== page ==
My research examines how political violence disfigures social life in enduring ways. My work is empirically grounded in ethnographic methodology, including qualitative interviews and participant observation.
Retributive Violence and the Politics of Victimhood:
I focus on a segment of society that is rendered invisible in most accounts of war: victims on the side of the perpetrator. Through this focus, I unearth a silenced and contentious history of retributive violence that took place inside the 1992 to 1995 siege of Sarajevo, when the city was held under attack by Bosnian Serb forces.
The experiences of Serbs inside the besieged city have received virtually no academic attention, yet they contain vital insights into the logic of ethnicization in wartime, as retributive violence against ethnic collectives becomes not only thinkable, but permissible. Inside the siege, Serbs came to be associated with the ethnic aggressor, and faced violent retribution at the hands of paramilitary, military, and civilian actors. Based on one year of fieldwork, I provide an account of this silenced history from the perspective of Serb women, and I track its ongoing legacy in the post-war period. I ask, what is at stake for post-conflict societies when recognition is withheld from certain classes of victims? How do unacknowledged injuries affect the micro-dynamics of coexistence? What are the political consequences of bearing a violent past in silence? I argue that the silencing of retributive crimes fuels a clandestine ethno-nationalism. Excluded from the dominant narrative, Serb women turn to divisive ethno-nationalist politics that entrench divisions between ethnic groups, and erode the authority of the post-war state.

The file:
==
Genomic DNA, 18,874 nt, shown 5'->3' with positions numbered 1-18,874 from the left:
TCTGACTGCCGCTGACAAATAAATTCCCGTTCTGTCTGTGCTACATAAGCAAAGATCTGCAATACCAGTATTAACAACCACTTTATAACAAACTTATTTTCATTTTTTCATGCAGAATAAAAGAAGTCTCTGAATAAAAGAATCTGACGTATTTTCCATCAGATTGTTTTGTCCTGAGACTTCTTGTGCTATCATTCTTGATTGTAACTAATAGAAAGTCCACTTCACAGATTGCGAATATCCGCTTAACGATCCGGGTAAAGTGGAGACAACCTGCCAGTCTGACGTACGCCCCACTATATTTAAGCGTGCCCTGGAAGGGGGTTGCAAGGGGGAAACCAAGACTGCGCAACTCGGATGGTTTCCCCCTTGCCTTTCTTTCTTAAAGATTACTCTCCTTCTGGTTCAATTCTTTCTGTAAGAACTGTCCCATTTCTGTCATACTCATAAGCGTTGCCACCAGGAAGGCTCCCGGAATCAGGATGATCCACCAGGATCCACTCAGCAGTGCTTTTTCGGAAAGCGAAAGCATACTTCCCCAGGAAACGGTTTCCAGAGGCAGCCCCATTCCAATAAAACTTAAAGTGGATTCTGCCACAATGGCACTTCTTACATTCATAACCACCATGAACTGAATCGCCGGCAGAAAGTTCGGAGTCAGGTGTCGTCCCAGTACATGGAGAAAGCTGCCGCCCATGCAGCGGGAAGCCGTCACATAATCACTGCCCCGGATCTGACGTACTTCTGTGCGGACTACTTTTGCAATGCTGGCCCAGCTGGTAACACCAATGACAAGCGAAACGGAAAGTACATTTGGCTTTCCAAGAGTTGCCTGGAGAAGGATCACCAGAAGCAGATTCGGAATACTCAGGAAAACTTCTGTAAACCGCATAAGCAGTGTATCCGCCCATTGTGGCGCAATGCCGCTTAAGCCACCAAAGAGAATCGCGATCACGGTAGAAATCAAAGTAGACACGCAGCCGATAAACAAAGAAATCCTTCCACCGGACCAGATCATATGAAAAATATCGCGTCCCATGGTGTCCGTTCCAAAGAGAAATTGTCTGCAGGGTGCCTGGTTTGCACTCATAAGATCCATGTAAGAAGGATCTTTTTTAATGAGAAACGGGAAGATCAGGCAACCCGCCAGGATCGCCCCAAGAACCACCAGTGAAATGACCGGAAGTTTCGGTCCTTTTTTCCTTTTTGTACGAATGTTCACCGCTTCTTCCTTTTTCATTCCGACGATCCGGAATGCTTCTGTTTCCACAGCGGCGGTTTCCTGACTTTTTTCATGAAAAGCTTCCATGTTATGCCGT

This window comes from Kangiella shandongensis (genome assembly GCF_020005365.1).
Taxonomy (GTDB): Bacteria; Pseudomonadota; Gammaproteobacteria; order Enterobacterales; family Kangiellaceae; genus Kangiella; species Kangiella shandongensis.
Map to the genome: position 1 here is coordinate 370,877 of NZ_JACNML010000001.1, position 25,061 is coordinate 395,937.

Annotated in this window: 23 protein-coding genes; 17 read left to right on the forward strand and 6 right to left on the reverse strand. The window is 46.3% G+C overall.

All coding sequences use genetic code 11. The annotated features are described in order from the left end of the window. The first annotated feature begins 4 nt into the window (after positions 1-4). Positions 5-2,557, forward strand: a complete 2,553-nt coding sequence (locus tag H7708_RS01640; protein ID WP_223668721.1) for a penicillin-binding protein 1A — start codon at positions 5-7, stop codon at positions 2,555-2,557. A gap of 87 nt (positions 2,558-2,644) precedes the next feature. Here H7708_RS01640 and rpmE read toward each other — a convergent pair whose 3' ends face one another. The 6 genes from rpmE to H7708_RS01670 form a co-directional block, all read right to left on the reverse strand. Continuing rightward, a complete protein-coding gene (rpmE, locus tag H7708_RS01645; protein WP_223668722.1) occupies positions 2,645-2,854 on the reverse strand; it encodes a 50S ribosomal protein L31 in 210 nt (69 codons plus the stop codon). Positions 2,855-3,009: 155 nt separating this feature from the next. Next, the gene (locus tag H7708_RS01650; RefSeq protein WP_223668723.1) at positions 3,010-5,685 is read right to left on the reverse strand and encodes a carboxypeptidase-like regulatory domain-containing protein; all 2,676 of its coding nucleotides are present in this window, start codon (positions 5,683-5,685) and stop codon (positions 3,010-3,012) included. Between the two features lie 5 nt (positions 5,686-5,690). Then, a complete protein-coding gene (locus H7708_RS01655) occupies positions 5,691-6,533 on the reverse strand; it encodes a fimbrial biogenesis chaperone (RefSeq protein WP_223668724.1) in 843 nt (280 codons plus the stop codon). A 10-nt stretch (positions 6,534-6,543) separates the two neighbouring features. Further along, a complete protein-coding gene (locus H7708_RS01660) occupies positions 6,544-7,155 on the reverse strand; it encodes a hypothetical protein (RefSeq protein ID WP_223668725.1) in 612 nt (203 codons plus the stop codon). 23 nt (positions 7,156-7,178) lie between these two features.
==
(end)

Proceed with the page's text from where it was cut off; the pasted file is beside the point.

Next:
The Civilian-Combatant Nexus in Civil War Violence:
My new research project explores the civilian-combatant nexus in the context of civil war violence. Despite the large-scale global shift from inter-state wars to civil wars, our understanding of the civilian experience of war has remained moored in frameworks and concepts inherited from the era of inter-state warfare. Chief among these is the civilian/combatant dichotomy. This dichotomy fails to capture the novel, localized dangers introduced by civil warfare, and the variety of complex roles that civilians occupy inside conflict zones. Whereas this dichotomy characterizes civilians collectively as passive victims who are disengaged from the production of violence, civilians can also act as indirect perpetrators, covertly enabling armed groups to target other civilians via clandestine channels such as denunciation. This neglected dimension of civil war has critical implications for civilian protection globally, raising an urgent need to uncover local pathways of violence that are not currently recognized by civilian protection mechanisms.
My new line of research aims to advance our understanding of the civilian-combatant nexus in the context of civil wars in order to better grasp the localized dynamics of this rising form of warfare, and so better protect the people who suffer because of it. My research takes the form of a political ethnography of denunciation, tracking this phenomenon as it occurred on both sides of the front lines of the 1992–1995 siege of Sarajevo.